This module introduces current concepts of molecular mechanisms in animal development and techniques to study and manipulate animal phenotypes. You will study how developmental programs are remarkably conserved among species, including humans. Insights gained from molecular studies of the fruit fly, zebra fish and chicken are directly relevant to our understanding of mammalian development. Signals and factors regulating key events in establishing the body plan of an animal are discussed. Epigenetic processes in mammals that mediate X-chromosome inactivation and genomic imprinting will be described.

Research Skills for Biotechnologists

In this module you will develop and consolidate your professional competencies and abilities as a biotechnologist. You’ll improve your core professional skills in the scientific method, experimentation, data analysis and measurement techniques that enable you carry out scientifically-sound research in animal, plant and/or microbial biotechnology. You’ll also cover discipline-specific topics in problem based learning scenarios. There will be a mix of lectures, workshops and group activity sessions for you to work on your skills.  

Professional Skills for Bioscientists

This 10 credit module focuses on career management skills and the knowledge required to gain success within the global job market. You will have the opportunities to evaluate your own skills, interests, experiences and goals to identify suitable opportunities. Training will be given in core competencies and techniques that can be used to make strong job applications.

Optional modules

Bacterial Biological Diversity

This module is designed to provide an understanding of the extent of bacterial biological diversity. Following introductory lectures on bacterial taxonomy and classification and web-page design, you’ll undertake two student-centred exercises. The first will be the production of an essay on a chosen organism covering its taxonomy, biology and ecology. The second will be a group exercise to design a web site including the material collated for the essay.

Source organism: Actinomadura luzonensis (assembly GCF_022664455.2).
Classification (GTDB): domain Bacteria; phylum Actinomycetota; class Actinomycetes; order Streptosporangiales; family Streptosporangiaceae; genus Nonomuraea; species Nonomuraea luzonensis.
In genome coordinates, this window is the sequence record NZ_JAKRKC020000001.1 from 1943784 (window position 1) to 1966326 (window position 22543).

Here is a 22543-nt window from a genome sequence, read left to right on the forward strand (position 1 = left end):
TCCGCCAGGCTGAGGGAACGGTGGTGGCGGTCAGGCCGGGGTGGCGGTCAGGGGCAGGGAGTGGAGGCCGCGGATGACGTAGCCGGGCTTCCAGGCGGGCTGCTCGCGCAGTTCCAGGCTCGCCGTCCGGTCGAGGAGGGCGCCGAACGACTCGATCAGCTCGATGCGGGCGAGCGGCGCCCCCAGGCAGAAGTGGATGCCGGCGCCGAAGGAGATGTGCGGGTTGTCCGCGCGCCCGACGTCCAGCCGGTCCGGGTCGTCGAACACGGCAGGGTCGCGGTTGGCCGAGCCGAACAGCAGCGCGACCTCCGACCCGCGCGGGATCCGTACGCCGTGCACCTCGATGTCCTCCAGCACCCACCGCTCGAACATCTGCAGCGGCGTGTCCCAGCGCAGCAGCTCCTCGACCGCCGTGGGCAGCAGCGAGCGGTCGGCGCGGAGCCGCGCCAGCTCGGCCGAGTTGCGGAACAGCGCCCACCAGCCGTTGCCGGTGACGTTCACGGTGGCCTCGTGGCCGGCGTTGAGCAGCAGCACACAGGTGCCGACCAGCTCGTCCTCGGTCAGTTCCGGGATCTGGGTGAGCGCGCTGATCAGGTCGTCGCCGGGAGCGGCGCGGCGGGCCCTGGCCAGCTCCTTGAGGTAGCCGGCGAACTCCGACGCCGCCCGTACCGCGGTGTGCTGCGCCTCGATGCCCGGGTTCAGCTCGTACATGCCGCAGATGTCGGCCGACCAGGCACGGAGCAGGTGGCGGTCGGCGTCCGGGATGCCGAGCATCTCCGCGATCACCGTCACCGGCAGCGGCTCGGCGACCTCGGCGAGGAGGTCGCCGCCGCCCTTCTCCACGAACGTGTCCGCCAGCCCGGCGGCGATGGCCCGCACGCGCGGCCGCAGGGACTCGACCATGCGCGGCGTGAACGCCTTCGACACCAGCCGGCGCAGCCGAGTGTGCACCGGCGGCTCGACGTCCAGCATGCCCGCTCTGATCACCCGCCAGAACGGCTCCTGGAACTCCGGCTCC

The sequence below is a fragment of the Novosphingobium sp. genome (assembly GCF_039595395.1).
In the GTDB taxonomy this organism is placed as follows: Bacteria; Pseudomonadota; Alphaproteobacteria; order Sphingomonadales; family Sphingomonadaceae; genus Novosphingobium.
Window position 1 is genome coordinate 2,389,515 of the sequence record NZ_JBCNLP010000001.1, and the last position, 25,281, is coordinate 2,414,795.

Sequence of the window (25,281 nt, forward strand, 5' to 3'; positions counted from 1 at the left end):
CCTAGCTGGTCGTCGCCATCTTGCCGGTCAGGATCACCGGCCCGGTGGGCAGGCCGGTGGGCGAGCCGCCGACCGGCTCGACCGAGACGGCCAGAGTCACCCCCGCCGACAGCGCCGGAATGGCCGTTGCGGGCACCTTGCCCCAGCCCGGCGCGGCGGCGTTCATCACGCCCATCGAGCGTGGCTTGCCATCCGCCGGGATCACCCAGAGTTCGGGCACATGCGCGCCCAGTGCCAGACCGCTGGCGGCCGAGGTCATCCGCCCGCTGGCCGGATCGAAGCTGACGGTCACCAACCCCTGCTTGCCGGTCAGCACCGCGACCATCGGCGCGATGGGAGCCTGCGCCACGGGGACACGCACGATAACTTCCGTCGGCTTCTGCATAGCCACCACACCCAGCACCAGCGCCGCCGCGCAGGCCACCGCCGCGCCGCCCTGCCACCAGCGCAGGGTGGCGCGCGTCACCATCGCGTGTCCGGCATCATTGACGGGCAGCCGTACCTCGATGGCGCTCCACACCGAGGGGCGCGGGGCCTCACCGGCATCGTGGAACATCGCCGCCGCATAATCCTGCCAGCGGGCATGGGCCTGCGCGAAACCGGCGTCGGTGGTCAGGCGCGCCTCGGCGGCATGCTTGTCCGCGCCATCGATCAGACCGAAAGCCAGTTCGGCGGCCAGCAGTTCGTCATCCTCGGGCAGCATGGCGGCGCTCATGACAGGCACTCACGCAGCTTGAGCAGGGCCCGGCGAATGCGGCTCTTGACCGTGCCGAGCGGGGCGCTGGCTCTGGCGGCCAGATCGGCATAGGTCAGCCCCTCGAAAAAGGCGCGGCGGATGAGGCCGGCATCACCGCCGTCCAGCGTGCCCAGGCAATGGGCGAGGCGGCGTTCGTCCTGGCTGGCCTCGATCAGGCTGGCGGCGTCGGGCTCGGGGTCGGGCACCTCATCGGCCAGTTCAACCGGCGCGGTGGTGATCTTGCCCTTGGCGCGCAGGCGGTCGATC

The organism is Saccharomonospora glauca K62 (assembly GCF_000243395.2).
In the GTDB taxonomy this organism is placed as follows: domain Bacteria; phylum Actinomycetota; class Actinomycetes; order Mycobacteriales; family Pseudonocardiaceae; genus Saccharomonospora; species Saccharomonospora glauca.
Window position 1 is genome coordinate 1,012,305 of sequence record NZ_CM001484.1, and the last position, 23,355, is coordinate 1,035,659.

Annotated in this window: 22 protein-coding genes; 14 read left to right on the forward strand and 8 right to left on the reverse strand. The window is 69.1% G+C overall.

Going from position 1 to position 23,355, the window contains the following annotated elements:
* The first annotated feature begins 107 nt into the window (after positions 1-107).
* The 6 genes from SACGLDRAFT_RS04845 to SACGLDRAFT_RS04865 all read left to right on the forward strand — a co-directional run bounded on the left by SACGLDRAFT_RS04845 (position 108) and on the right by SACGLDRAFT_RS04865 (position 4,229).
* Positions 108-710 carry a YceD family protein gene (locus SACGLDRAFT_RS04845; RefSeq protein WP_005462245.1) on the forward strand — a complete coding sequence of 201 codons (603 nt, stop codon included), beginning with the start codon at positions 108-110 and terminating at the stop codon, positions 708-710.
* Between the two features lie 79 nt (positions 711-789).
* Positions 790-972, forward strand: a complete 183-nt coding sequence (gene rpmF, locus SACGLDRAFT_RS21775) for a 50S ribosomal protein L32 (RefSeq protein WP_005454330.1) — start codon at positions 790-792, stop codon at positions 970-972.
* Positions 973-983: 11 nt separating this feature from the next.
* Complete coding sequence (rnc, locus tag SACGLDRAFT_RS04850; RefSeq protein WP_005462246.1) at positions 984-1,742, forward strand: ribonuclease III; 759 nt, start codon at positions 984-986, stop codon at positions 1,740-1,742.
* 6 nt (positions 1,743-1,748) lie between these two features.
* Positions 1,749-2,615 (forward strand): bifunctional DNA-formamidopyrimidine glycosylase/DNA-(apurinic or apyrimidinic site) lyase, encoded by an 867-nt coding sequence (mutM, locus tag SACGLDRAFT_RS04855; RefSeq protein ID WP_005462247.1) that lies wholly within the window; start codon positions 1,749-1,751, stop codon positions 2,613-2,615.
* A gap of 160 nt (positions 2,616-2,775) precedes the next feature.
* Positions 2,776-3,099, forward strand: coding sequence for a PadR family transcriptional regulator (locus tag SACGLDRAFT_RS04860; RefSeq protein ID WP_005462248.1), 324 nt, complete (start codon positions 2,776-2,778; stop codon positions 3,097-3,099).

Virology

The module will provide an introduction to viruses and their interactions with their hosts (bacteria, plants and animals including humans) as well as discussing the structure of viruses and their significance including pathogenesis and molecular biology. You’ll spend four hours per week in lectures studying for this module.

Microbial Biotechnology

You'll cover the key groups of eukaryotic and prokaryotic microorganisms relevant to microbial biotechnology, principles of GM, and strain improvement in prokaryotes and eukaryotes. The impact of “omics”, systems biology, synthetic biology and effects of stress on industrial microorganisms are explored, alongside the activities of key microorganisms that we exploit for biotechnology.

Analysis of Bacterial Gene Expression

This module covers the major techniques required for analysis of gene expression including methods for gene sequence and transcriptional analysis. An in depth study of vectors and gene constructs provides an understanding of the different strategies used in creating mutants and identifying gene function in bacteria. As well as practical's, the coursework exercises are designed to illustrate the topics covered in the lecture course and will give students experience of experimental design and critical analysis of research data and an introduction to bioinformatics for the analysis of DNA and protein sequences.

Structure, Function and Analysis of Genes